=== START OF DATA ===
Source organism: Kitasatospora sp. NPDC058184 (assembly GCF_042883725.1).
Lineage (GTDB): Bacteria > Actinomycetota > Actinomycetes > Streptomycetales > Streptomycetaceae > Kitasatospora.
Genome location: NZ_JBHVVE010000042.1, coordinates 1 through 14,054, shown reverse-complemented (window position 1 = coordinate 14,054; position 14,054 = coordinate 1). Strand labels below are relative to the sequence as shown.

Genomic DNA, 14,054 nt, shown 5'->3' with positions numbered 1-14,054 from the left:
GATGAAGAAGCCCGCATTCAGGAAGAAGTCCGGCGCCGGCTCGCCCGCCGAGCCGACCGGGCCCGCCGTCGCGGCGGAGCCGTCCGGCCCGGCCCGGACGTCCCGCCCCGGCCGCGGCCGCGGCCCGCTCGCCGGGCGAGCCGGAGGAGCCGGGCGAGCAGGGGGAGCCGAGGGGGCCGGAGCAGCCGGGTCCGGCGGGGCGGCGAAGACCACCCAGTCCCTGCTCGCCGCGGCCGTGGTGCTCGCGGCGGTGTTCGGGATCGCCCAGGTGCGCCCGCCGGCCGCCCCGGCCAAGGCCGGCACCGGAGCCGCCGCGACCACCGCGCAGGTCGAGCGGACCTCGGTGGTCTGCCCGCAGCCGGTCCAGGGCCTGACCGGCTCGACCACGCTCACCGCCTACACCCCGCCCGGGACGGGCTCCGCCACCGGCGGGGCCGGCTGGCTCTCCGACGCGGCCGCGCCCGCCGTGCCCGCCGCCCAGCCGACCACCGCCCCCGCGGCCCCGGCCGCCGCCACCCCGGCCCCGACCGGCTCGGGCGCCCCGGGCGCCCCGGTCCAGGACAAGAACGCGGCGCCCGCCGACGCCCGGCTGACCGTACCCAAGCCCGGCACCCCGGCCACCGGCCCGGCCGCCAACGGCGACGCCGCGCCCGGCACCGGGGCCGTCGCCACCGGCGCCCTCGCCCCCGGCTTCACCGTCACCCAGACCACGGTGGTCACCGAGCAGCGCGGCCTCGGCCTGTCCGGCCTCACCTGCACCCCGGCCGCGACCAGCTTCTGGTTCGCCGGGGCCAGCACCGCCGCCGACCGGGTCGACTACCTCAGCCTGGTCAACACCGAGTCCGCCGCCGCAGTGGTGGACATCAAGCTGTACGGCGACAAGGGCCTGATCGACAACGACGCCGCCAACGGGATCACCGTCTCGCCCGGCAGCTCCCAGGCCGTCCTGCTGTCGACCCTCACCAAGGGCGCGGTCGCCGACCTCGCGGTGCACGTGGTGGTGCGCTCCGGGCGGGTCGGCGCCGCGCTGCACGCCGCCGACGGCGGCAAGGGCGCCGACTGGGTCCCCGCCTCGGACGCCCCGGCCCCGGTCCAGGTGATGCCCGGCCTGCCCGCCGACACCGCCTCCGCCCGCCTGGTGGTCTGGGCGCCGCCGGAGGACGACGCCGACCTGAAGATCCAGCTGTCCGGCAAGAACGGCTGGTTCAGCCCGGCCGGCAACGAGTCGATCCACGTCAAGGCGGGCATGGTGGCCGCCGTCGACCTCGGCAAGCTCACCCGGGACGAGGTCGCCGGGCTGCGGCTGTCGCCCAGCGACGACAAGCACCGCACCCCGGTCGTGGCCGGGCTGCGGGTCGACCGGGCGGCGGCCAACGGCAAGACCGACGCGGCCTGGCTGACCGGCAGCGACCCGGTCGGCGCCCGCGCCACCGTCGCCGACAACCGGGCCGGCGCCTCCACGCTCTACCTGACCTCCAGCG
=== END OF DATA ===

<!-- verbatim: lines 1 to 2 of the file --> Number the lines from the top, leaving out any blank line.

Source organism: Kitasatospora sp. NPDC058184 (assembly GCF_042883725.1).
Lineage (GTDB): Bacteria > Actinomycetota > Actinomycetes > Streptomycetales > Streptomycetaceae > Kitasatospora.